Abstract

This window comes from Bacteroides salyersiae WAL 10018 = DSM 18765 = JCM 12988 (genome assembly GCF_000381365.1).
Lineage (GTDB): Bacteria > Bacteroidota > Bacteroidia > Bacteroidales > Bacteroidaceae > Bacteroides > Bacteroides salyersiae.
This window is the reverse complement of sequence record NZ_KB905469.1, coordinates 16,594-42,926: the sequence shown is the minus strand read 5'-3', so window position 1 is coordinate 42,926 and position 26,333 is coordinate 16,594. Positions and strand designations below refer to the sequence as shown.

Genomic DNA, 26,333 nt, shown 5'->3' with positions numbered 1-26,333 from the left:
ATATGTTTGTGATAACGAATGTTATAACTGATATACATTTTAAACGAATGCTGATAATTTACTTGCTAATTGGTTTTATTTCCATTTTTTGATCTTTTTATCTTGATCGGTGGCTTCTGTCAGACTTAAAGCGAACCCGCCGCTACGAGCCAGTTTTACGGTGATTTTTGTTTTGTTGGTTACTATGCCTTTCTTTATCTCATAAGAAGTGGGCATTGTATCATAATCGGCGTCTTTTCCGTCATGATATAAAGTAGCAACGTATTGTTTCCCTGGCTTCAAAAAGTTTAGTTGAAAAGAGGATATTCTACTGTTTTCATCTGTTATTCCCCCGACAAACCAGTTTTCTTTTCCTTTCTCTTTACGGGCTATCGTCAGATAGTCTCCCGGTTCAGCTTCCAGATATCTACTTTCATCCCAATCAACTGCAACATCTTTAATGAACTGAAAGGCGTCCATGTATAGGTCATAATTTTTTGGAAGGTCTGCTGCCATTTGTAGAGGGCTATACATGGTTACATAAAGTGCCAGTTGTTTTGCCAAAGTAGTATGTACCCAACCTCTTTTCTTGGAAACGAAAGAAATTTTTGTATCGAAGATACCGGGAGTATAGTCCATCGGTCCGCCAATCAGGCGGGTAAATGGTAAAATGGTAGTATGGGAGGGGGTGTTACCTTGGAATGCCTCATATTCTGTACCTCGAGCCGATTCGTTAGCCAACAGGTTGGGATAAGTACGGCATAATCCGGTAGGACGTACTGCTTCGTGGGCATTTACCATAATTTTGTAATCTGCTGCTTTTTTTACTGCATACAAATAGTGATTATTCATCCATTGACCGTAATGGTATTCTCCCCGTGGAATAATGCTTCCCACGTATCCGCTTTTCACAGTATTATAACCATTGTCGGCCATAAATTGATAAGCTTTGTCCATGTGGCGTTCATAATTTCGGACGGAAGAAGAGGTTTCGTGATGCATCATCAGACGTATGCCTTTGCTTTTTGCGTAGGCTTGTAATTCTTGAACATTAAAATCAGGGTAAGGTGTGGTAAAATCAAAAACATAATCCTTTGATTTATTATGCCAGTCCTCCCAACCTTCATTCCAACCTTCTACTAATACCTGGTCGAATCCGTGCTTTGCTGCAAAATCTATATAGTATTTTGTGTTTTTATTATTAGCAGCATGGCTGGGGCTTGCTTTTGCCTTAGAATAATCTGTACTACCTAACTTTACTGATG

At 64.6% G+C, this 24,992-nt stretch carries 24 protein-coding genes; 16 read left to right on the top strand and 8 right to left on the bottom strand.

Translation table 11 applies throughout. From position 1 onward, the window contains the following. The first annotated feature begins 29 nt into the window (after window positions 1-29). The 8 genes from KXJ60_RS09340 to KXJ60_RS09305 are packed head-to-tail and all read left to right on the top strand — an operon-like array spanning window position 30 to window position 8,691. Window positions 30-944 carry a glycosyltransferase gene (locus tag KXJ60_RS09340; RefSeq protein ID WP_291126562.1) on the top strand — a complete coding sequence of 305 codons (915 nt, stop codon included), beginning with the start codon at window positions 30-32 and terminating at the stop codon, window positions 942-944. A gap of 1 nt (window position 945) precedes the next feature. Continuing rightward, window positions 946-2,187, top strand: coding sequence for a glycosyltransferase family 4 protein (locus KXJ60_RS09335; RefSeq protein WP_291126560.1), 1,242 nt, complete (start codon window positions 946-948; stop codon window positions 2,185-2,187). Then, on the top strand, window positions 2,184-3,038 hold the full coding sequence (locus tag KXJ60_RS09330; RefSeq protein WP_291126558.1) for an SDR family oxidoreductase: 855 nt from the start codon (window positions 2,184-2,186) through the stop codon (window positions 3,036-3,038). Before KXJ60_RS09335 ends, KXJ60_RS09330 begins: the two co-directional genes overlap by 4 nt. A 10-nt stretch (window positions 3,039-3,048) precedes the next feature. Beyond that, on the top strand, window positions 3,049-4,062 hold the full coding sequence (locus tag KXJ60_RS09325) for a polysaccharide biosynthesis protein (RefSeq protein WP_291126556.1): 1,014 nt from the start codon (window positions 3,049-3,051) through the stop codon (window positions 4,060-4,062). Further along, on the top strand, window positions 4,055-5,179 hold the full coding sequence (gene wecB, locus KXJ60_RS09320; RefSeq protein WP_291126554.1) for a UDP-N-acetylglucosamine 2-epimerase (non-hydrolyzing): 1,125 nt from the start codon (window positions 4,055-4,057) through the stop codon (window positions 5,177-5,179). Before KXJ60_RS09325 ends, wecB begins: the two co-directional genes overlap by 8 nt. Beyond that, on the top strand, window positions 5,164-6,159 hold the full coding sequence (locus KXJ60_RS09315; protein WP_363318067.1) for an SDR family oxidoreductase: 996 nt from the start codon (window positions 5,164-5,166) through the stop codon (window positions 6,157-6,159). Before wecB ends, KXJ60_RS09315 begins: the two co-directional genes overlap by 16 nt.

Wildfires and flooding events are common and are forceful intrinsic controls over landscape evolution, biodiversity, and preserved sediment architecture in dryland environments. Charcoal-bearing Holocene flood sediments of the upper Huis River provide a rare perspective on the powerful and episodic sedimentary processes in a bedrock-confined fluvial setting in the tectonically stable SW Cape Fold Belt in South Africa. The sediments described in this paper are associated with high-magnitude, debris-flow-dominated paleofloods, and their charcoal content is linked to a series of radiocarbon-dated Holocene paleofires that occurred from ∼ 2165 ± 37 BP to ∼ 653 ± 35 BP. The five sedimentary facies associations are documented as products of: a) noncohesive pseudoplastic debris flows; b) transitional, high-matrix-strength debris flows with heterogeneous fluid content and flow behavior; c) low-cohesion debris flows; d) hyperconcentrated flows; and e) fluvial channel flow in the upper Huis River. The last is interpreted mainly from massive, subrounded to subangular boulder bars, which provide key evidence for the dramatic scouring of the upper Huis valley. The paleofloods, which not only filled the valley with debris-flow sediments up to 12 m thick, but also subsequently flushed it out nearly to the bedrock, had estimated extreme discharges of few thousands of m3/s. In summary, the upper Huis River sediments are exceptional because they preserve the geological record of recurring fires, and at least three extreme paleofloods (i.e., massive sedimentation events) over a period of ∼ 1500 years in an area typified by the fire-prone and fire-dependent Fynbos Biome. Furthermore, this study provides insights into what the gaps in the commonly fragmented bedrock-confined alluvial stratigraphic record would be like, should there be “more record than gap.”

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